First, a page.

The 1001st use of bamboo?

Image: David Raju, India Biodiversity Portal, []

Image: David Raju, India Biodiversity Portal, []

Bamboo, an extremely fast-growing, woody grass that is now established throughout the world, is so versatile that it allegedly has 1000 uses. Traditionally, such uses are numbered from the human perspective, including food (not limited to bamboo shoots, beloved of Giant Pandas – which iconic bears are so revered by humans that these endangered animals are shamelessly further exploited as the emblematic logo of the Worldwide Fund for Nature),  drink (e.g. bamboo beer),  medicine/therapy (e.g. ‘bamboo massage’),  construction (it makes a recyclable, light-weight alternative to the metal pipes and tubes commonly used as scaffolding outside of southeast Asia), paper (e.g. ‘ghost money’), textiles (not just ladies’ undergarments, such as bustles and ribs of corsets) and music (e.g. flutes). Added to that list – albeit from a non-human perspective – is the report by Kadaba Seshadri et al. that documents use of bamboo as a breeding base for Indian frogs. Chalazodes bubble-nest frog, Raorchestes chalazodes, and the Ochlandrae reed frog, R. ochlandrae, were observed to use the bamboos Ochlandra travancorica and O. setigera, respectively, in this novel reproductive behaviour in the Western Ghats (India). This unique life history involved adult frogs entering the hollow internodes of the bamboo through small openings (presumed to have been made by insects or rodents), depositing developing eggs within, and providing parental care. However, having now recognised their bamboo-dependence, a concern is that over-harvesting of the bamboo by humans outside of protected areas (for paper and pulp) threatens survival of the bamboo-nesting frog species, especially R. chalazodes, which is already known to be critically endangered in the wild. I don’t know – as if another dire warning of amphibian disease by the ‘chytrid fungus’ Batrachochytrium salamandrivorans wasn’t already enough to make these critters hopping mad!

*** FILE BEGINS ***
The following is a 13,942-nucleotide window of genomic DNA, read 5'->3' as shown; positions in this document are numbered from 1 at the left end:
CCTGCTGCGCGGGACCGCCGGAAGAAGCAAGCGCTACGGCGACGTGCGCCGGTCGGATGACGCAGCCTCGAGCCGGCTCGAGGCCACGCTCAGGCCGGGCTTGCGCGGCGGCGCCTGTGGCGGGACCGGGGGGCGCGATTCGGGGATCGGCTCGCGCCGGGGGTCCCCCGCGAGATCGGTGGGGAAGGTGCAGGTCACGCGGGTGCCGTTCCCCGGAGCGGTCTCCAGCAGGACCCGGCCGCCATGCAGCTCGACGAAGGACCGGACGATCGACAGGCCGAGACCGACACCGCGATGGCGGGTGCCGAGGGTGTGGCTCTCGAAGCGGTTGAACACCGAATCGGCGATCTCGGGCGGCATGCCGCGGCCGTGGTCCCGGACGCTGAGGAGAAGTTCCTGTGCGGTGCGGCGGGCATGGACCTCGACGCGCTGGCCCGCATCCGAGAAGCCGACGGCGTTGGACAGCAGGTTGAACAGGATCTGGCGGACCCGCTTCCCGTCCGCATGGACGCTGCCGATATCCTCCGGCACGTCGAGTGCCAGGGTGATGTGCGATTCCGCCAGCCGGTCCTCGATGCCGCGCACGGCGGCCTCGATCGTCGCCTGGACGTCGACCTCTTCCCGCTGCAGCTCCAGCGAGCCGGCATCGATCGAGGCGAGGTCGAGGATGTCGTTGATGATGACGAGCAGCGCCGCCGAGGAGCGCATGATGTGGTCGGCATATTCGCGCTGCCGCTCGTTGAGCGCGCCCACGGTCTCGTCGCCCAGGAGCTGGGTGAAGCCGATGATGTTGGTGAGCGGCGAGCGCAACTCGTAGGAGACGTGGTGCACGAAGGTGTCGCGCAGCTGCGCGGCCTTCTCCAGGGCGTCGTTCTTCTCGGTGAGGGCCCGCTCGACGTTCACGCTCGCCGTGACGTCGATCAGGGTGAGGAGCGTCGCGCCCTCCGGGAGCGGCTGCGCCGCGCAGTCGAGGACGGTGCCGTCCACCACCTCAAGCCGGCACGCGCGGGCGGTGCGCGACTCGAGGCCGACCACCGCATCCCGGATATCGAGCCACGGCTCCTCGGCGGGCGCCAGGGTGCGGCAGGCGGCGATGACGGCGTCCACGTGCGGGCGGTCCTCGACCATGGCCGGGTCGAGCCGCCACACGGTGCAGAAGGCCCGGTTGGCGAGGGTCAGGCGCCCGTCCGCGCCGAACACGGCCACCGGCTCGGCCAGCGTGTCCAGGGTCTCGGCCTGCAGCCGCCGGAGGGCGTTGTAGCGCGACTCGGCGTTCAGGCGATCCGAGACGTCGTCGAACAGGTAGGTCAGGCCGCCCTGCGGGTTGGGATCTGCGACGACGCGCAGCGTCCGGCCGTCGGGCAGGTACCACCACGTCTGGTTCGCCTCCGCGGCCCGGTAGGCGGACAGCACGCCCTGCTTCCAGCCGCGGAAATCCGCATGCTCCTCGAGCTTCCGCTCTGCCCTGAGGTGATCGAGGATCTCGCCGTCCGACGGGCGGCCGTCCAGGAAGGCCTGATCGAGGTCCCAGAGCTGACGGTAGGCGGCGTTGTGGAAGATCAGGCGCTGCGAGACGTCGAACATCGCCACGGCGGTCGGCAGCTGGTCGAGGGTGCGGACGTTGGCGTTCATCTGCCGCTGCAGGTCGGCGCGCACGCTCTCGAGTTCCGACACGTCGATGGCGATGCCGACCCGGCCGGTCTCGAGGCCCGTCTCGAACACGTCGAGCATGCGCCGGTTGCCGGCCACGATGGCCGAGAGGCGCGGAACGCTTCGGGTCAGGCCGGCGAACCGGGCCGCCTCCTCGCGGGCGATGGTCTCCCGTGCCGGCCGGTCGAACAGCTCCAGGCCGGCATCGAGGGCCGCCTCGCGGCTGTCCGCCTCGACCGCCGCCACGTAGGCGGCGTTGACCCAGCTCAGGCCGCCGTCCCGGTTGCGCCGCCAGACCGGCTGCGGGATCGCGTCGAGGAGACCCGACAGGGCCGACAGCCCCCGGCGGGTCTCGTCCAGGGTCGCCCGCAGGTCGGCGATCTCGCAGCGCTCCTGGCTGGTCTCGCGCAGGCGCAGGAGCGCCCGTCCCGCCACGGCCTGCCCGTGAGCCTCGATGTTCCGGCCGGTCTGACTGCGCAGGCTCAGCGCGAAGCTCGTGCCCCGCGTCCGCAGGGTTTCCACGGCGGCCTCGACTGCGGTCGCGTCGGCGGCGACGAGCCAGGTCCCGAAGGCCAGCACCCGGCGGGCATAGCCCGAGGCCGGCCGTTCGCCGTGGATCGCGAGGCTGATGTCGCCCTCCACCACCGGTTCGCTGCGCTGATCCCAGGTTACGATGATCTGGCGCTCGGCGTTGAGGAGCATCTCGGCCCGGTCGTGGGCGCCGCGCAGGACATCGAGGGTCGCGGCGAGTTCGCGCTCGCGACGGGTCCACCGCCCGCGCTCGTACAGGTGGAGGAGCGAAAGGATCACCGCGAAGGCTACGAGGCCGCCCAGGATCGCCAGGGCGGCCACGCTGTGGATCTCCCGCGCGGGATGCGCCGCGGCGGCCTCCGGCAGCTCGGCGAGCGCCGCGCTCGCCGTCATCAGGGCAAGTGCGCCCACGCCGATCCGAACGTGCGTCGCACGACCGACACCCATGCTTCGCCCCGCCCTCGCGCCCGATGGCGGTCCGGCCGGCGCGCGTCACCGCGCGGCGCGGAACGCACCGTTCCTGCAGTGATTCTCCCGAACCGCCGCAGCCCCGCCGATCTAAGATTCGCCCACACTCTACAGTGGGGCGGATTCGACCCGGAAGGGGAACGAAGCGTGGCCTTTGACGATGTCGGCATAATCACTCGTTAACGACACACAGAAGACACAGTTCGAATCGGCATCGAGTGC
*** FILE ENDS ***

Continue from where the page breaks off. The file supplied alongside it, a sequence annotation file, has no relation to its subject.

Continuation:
[Ever-mischievous, P. Cuttings wonders if he’s found a 1002nd bamboo use – as biodegradable coffins for any frogs who ‘croak’ whilst engaged in babysitting duties within the bamboo… – Ed.]

Accurately measuring cavitation resistance to understand how plants cope with drought

Root resistance to cavitation Guest post by Danielle Marias, Oregon State University.


Plant water transport systems from roots to stems to leaves are under negative pressure due to tension on the water column. This is caused by water loss through stomata – small pores on leaves – and is driven by how dry the atmosphere is, as described by the cohesion-tension theory. This tension or negative pressure puts plants at risk for cavitation. Cavitation is the conversion of water from liquid to vapor and can result in a gas-filled (embolized) vessel or tracheid that no longer transports water. Therefore, cavitation resistance is crucial to coping with and surviving drought.

Methods to assess cavitation resistance have been highly debated. It has been suggested that the standard centrifuge method, the most common and efficient method for measuring cavitation resistance, may have methodological artifacts and is not appropriate for roots. To investigate this, Pratt et al. (2015) compared the standard centrifuge method to two other independent types of measurements of cavitation in roots. This compelling study suggested that the standard centrifuge method accurately measures cavitation resistance and is appropriate for measuring cavitation resistance in roots. Because roots are generally more vulnerable to cavitation and embolism than stems and leaves, studies accurately measuring root cavitation are vital to understanding plant responses to drought as the severity and frequency of drought may increase with changing climate. Drought resistance and related topics in tree hydraulic functioning will also be covered in the forthcoming Special Issue in Tree Physiology.